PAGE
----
Native American Arts:
Director Bernie Track and her team of American Indian potters have created a hands-on course examining the artistic traditions and process of pueblo pottery of the American Indians for whom pottery making is an integral part of their lives.
Students create traditional coil pots from materials collected, literally, from the ground up, using local clay. The coils are assembled into the shape of the piece and then smoothed together, to blend and strengthen the pot. Instead of enclosed kilns, American Indians fire their pots in shallow pits that are dug in the earth, covered with brush and wood, and lit on fire. These in-earth kilns heat the pottery to 1400 degrees, after which they are removed and rubbed with special stones for polishing.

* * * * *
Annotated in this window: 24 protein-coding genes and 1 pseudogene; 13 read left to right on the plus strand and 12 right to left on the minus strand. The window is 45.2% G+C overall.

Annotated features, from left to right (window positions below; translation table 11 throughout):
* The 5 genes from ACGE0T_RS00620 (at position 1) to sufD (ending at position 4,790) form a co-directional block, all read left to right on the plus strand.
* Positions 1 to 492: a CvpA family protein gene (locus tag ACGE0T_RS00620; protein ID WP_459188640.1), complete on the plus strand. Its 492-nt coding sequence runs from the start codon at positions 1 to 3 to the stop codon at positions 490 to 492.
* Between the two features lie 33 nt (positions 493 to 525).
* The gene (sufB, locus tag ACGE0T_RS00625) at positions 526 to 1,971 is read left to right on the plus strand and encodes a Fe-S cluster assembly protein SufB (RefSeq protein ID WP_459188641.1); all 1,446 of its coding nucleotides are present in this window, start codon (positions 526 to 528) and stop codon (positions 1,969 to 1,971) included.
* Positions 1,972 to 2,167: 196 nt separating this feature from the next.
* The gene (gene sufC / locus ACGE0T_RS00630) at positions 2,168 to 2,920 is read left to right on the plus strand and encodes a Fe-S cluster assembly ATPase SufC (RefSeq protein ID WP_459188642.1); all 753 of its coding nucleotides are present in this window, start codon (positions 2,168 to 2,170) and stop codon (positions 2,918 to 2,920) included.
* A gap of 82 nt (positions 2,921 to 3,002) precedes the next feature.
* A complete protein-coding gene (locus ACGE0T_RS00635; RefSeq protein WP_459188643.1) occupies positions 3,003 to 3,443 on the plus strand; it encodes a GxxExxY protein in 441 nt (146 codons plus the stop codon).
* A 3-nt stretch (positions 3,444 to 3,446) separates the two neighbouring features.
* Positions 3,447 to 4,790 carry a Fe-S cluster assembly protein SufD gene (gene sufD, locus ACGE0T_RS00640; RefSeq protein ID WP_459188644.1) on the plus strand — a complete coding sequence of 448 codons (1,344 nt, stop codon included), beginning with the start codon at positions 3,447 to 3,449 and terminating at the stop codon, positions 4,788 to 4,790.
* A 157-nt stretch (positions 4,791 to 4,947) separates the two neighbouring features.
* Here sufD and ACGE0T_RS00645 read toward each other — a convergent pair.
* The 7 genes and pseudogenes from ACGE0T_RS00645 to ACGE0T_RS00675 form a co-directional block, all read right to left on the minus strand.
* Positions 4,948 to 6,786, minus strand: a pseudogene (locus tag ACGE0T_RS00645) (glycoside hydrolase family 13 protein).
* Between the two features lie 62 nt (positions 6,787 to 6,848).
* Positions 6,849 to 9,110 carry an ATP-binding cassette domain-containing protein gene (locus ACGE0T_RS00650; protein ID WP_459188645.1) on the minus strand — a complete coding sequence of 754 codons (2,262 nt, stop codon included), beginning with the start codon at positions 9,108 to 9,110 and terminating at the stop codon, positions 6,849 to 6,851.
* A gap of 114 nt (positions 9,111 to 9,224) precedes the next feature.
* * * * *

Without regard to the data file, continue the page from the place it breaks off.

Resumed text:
Students craft and fire their own pieces over the course of the program, learning techniques that have existed for thousands of years.
In this workshop, students learn traditional drum making using materials, tools and techniques that have been passed down from generation to generation. Over the course of the workshop, students make their own drums - soaking and stretching buffalo, elk, or deer hide onto a flat frame before cleaning the hide with bone-fashioned scrapers.
A master hide handler guides them through the process of cutting, shaping, and drying their drums. Accompanying the hands-on process are stories and legends about the role of the drum in ceremonial life, rooting the craft in a spiritual history that dates back thousands of years.
They say when an unborn child is developing, the first thing they hear is the heartbeat of the mother so, when babies go to powwows and hear the music, it is just natural. The drumbeat symbolizes the heartbeat of mother earth."
Bill Runsabove, Northern Cheyenne composer/singer of traditional songs.